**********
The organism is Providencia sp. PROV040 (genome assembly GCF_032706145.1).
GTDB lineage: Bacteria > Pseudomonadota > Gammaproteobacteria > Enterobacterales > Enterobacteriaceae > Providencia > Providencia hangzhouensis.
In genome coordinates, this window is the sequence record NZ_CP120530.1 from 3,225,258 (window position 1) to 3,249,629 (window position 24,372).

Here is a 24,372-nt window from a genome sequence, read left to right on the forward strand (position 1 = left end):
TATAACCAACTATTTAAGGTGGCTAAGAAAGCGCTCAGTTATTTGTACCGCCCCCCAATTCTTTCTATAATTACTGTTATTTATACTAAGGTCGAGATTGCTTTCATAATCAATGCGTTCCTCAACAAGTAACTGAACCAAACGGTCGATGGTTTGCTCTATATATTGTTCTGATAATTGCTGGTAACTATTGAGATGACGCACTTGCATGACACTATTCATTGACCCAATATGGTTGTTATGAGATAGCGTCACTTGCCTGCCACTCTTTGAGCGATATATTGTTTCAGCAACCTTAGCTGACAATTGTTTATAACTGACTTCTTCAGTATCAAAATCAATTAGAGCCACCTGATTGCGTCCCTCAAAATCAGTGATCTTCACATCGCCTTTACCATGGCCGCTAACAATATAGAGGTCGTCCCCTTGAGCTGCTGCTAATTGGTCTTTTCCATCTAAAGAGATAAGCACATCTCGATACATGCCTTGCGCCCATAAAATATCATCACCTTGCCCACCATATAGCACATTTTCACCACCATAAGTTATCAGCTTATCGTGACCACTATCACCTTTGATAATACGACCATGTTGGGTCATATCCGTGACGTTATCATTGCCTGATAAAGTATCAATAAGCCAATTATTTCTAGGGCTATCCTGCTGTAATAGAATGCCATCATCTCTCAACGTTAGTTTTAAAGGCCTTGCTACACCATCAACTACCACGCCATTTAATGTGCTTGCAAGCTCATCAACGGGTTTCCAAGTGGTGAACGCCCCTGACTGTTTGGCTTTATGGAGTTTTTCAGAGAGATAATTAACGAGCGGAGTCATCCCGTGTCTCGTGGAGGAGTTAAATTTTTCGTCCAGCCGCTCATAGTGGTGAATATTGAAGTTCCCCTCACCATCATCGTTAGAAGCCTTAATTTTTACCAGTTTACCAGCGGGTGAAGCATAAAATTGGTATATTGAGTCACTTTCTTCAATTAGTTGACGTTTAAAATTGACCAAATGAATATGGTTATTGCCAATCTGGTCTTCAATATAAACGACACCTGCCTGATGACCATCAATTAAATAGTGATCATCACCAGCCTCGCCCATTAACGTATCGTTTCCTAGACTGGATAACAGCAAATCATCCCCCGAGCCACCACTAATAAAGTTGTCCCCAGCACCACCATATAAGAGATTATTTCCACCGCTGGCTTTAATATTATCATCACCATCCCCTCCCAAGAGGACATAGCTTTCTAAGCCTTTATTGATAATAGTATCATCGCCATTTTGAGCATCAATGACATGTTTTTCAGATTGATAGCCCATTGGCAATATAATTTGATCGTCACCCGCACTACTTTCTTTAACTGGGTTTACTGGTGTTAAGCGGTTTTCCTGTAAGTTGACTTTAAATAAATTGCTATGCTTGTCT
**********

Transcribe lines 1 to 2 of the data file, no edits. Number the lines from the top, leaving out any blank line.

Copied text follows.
The organism is Providencia sp. PROV040 (genome assembly GCF_032706145.1).
GTDB lineage: Bacteria > Pseudomonadota > Gammaproteobacteria > Enterobacterales > Enterobacteriaceae > Providencia > Providencia hangzhouensis.